As an artist, one of the first big agreements you will most likely be signing is with a manager. This individual will become one of the most important people in your team. You should therefore not take negotiation with an agent lightly. I have personally witnessed some horrible management contracts and thought it might be useful to give you some cues regarding such business agreements. If you are about to sign a management agreement, here are five things you should think about.
Of course, please take this as legal information and not legal advice. If you have any questions about agents (negotiation, contracts, etc) send me an email at firstname.lastname@example.org.
The first thing you will want to look into when entering a deal with an agent or manager is the percentage they will be making. Firstly, you should ensure that the agreement is written in a way that only allows the manager to get a commission when you also make money.
You also want to be precise about what revenue streams you want your agent to get commissions off of. For instance, as a musician, you might agree to your manager taking a cut off your touring income, but not your song writing royalties (which is why you should never have an oral agreement with your manager, as those lack specifics).
Try to avoid anything too long term, especially if it’s your first time signing such an agreement. The shorter the term, the better. Also, you might want to suggest going with a shorter trial period at first, to assess whether or not this business relationship is satisfactory, and then negotiating a longer term after the trial period.
#3 Sunset clause
A sunset clause allows your agent or manager to continue getting a commission even after the end of your contract. This type of clause exists because, often times, managers will put a lot of effort into deals that will only materialize much later on. The most important thing about sunset clauses is making sure they do eventually come to an end. You do not want to be stuck paying your old and new manager for the rest of your career.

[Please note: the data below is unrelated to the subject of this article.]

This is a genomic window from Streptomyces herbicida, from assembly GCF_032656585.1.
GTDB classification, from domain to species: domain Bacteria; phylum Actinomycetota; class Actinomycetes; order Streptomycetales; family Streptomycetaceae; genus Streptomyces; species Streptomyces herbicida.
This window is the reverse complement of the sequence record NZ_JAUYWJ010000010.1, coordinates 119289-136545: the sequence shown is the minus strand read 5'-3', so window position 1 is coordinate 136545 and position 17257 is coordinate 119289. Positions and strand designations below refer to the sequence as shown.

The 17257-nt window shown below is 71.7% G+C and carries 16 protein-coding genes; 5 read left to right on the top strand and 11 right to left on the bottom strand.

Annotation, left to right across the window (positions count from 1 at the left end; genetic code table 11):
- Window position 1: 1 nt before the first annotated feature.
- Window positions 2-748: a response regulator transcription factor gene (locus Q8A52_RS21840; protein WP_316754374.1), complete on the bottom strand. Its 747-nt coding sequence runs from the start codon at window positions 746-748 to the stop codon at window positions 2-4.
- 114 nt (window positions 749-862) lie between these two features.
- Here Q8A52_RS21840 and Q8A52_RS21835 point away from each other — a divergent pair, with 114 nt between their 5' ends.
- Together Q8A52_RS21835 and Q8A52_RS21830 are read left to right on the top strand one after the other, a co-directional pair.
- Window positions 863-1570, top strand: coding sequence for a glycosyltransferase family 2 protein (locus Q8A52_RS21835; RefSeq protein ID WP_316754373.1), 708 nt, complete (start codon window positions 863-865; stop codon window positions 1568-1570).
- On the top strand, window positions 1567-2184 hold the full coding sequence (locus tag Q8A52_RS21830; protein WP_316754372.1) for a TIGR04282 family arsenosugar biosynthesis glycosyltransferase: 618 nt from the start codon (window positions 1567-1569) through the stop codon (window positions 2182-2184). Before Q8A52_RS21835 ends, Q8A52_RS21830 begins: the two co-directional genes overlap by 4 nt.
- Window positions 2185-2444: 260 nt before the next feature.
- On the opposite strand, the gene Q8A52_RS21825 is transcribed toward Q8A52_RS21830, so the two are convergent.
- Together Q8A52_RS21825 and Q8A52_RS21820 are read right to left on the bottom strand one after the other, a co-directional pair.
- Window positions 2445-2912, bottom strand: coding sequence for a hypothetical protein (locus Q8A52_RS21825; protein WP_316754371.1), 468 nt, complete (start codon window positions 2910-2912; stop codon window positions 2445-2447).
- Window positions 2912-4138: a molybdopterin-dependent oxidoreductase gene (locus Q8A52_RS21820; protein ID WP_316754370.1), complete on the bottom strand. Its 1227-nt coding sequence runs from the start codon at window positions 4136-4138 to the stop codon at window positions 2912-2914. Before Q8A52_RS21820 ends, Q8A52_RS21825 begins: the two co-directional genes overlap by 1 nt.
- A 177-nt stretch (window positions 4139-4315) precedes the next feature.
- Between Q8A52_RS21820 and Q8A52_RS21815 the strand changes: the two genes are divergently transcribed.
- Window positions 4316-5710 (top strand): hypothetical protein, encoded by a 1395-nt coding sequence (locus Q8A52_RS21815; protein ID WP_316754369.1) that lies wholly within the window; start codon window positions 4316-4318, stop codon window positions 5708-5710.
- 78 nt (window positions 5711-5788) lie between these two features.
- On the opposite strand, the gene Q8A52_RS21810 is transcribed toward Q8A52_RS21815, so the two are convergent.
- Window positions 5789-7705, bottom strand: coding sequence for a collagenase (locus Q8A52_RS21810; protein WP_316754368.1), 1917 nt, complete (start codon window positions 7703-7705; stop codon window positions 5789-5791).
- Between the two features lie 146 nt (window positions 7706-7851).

Do you want your manager to consult with you every time there is a deal on the table? Is there a specific value under which you do not mind your agent agreeing to certain deals for you? Can your manager sign for you? Those are all elements you should be addressing in your management agreement.
Please keep in mind that having a manager should not stop you from getting legal advice from a lawyer (or even replace getting proper legal advice) regarding the paperwork you sign for your business deals. While both are important parts of an artist’s team, they do not have the same role.
#5 Other fees
As an artist, your team can grow very quickly without you even realizing it. Booker, publisher, manager, promoter, assistants, accountant, etc: paying all these people can become not only overwhelming, but also impossible if you forget about how many individuals will be taking a slice of the pie every time you negotiate a new deal. As with all agreements with your team members, you should keep the size of your existing and future team in mind when signing with your manager.
Don’t forget these are not the only clauses you should be including in a manager agreement! If you need any assistance with drafting or reviewing a manager or representation agreement or if you need legal advice regarding agents, you can always reach me at email@example.com or you can click the link below to schedule a consultation.